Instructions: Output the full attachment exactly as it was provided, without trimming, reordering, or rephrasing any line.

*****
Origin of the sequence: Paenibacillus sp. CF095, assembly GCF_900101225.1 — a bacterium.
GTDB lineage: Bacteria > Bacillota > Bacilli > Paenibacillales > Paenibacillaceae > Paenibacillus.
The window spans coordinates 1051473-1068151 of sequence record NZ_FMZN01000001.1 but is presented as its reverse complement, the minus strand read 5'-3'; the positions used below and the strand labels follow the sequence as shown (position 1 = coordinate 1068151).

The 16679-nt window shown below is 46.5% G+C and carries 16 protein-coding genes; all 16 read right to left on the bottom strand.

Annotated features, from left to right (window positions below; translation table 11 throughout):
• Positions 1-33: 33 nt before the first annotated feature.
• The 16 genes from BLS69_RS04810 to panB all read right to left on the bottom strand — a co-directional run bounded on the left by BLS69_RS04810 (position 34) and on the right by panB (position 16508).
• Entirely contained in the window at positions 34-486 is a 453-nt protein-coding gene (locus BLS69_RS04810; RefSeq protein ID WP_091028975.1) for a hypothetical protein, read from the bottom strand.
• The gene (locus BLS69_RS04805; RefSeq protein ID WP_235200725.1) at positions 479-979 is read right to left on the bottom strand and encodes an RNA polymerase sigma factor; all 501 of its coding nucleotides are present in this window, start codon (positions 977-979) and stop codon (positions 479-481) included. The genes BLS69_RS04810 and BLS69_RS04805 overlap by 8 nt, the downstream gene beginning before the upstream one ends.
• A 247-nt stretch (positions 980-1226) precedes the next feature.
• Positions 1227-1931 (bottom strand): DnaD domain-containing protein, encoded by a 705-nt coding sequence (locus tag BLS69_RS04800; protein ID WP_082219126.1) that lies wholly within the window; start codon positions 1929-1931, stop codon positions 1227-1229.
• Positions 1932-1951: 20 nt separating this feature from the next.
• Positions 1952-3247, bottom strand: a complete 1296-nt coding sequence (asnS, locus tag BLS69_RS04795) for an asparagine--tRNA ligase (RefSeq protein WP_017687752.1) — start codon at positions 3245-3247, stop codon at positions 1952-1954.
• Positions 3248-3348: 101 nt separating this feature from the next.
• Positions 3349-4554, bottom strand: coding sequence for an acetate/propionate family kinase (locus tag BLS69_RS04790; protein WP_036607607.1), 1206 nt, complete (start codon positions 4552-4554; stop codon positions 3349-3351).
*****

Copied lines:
Origin of the sequence: Paenibacillus sp. CF095, assembly GCF_900101225.1 — a bacterium.
GTDB lineage: Bacteria > Bacillota > Bacilli > Paenibacillales > Paenibacillaceae > Paenibacillus.
The window spans coordinates 1051473-1068151 of sequence record NZ_FMZN01000001.1 but is presented as its reverse complement, the minus strand read 5'-3'; the positions used below and the strand labels follow the sequence as shown (position 1 = coordinate 1068151).

The 16679-nt window shown below is 46.5% G+C and carries 16 protein-coding genes; all 16 read right to left on the bottom strand.

Annotated features, from left to right (window positions below; translation table 11 throughout):
• Positions 1-33: 33 nt before the first annotated feature.
• The 16 genes from BLS69_RS04810 to panB all read right to left on the bottom strand — a co-directional run bounded on the left by BLS69_RS04810 (position 34) and on the right by panB (position 16508).
• Entirely contained in the window at positions 34-486 is a 453-nt protein-coding gene (locus BLS69_RS04810; RefSeq protein ID WP_091028975.1) for a hypothetical protein, read from the bottom strand.
• The gene (locus BLS69_RS04805; RefSeq protein ID WP_235200725.1) at positions 479-979 is read right to left on the bottom strand and encodes an RNA polymerase sigma factor; all 501 of its coding nucleotides are present in this window, start codon (positions 977-979) and stop codon (positions 479-481) included. The genes BLS69_RS04810 and BLS69_RS04805 overlap by 8 nt, the downstream gene beginning before the upstream one ends.
• A 247-nt stretch (positions 980-1226) precedes the next feature.
• Positions 1227-1931 (bottom strand): DnaD domain-containing protein, encoded by a 705-nt coding sequence (locus tag BLS69_RS04800; protein ID WP_082219126.1) that lies wholly within the window; start codon positions 1929-1931, stop codon positions 1227-1229.
• Positions 1932-1951: 20 nt separating this feature from the next.
• Positions 1952-3247, bottom strand: a complete 1296-nt coding sequence (asnS, locus tag BLS69_RS04795) for an asparagine--tRNA ligase (RefSeq protein WP_017687752.1) — start codon at positions 3245-3247, stop codon at positions 1952-1954.
• Positions 3248-3348: 101 nt separating this feature from the next.
• Positions 3349-4554, bottom strand: coding sequence for an acetate/propionate family kinase (locus tag BLS69_RS04790; protein WP_036607607.1), 1206 nt, complete (start codon positions 4552-4554; stop codon positions 3349-3351).